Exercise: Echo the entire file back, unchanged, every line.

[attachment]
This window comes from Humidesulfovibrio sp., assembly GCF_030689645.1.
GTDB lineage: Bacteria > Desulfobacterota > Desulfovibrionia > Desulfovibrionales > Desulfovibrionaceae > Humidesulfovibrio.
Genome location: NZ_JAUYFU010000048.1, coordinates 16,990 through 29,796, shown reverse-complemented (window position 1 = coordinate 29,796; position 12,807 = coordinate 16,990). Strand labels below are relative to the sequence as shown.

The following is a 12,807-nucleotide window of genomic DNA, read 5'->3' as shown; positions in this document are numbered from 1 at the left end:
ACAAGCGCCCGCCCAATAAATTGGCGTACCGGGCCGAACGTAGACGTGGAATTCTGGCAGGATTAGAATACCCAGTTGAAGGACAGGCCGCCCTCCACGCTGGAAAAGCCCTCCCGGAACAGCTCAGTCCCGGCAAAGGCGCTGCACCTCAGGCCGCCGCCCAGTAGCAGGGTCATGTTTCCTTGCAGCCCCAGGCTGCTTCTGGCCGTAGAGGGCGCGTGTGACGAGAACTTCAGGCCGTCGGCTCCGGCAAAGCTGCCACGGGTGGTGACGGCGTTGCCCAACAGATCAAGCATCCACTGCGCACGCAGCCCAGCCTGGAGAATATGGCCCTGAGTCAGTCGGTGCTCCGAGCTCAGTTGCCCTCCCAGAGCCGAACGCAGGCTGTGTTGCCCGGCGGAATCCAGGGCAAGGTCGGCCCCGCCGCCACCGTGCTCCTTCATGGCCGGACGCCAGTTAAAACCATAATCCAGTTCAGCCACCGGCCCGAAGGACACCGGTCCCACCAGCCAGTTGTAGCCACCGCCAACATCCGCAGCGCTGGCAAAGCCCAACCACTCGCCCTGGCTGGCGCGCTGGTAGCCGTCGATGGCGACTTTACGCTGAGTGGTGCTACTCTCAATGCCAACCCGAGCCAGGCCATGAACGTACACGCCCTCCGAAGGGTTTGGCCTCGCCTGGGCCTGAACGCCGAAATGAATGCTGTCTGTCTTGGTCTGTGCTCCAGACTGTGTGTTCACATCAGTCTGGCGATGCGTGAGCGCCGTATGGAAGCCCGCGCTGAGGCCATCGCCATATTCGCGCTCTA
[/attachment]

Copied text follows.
This window comes from Humidesulfovibrio sp., assembly GCF_030689645.1.
GTDB lineage: Bacteria > Desulfobacterota > Desulfovibrionia > Desulfovibrionales > Desulfovibrionaceae > Humidesulfovibrio.
Genome location: NZ_JAUYFU010000048.1, coordinates 16,990 through 29,796, shown reverse-complemented (window position 1 = coordinate 29,796; position 12,807 = coordinate 16,990). Strand labels below are relative to the sequence as shown.

The following is a 12,807-nucleotide window of genomic DNA, read 5'->3' as shown; positions in this document are numbered from 1 at the left end:
ACAAGCGCCCGCCCAATAAATTGGCGTACCGGGCCGAACGTAGACGTGGAATTCTGGCAGGATTAGAATACCCAGTTGAAGGACAGGCCGCCCTCCACGCTGGAAAAGCCCTCCCGGAACAGCTCAGTCCCGGCAAAGGCGCTGCACCTCAGGCCGCCGCCCAGTAGCAGGGTCATGTTTCCTTGCAGCCCCAGGCTGCTTCTGGCCGTAGAGGGCGCGTGTGACGAGAACTTCAGGCCGTCGGCTCCGGCAAAGCTGCCACGGGTGGTGACGGCGTTGCCCAACAGATCAAGCATCCACTGCGCACGCAGCCCAGCCTGGAGAATATGGCCCTGAGTCAGTCGGTGCTCCGAGCTCAGTTGCCCTCCCAGAGCCGAACGCAGGCTGTGTTGCCCGGCGGAATCCAGGGCAAGGTCGGCCCCGCCGCCACCGTGCTCCTTCATGGCCGGACGCCAGTTAAAACCATAATCCAGTTCAGCCACCGGCCCGAAGGACACCGGTCCCACCAGCCAGTTGTAGCCACCGCCAACATCCGCAGCGCTGGCAAAGCCCAACCACTCGCCCTGGCTGGCGCGCTGGTAGCCGTCGATGGCGACTTTACGCTGAGTGGTGCTACTCTCAATGCCAACCCGAGCCAGGCCATGAACGTACACGCCCTCCGAAGGGTTTGGCCTCGCCTGGGCCTGAACGCCGAAATGAATGCTGTCTGTCTTGGTCTGTGCTCCAGACTGTGTGTTCACATCAGTCTGGCGATGCGTGAGCGCCGTATGGAAGCCCGCGCTGAGGCCATCGCCATATTCGCGCTCTA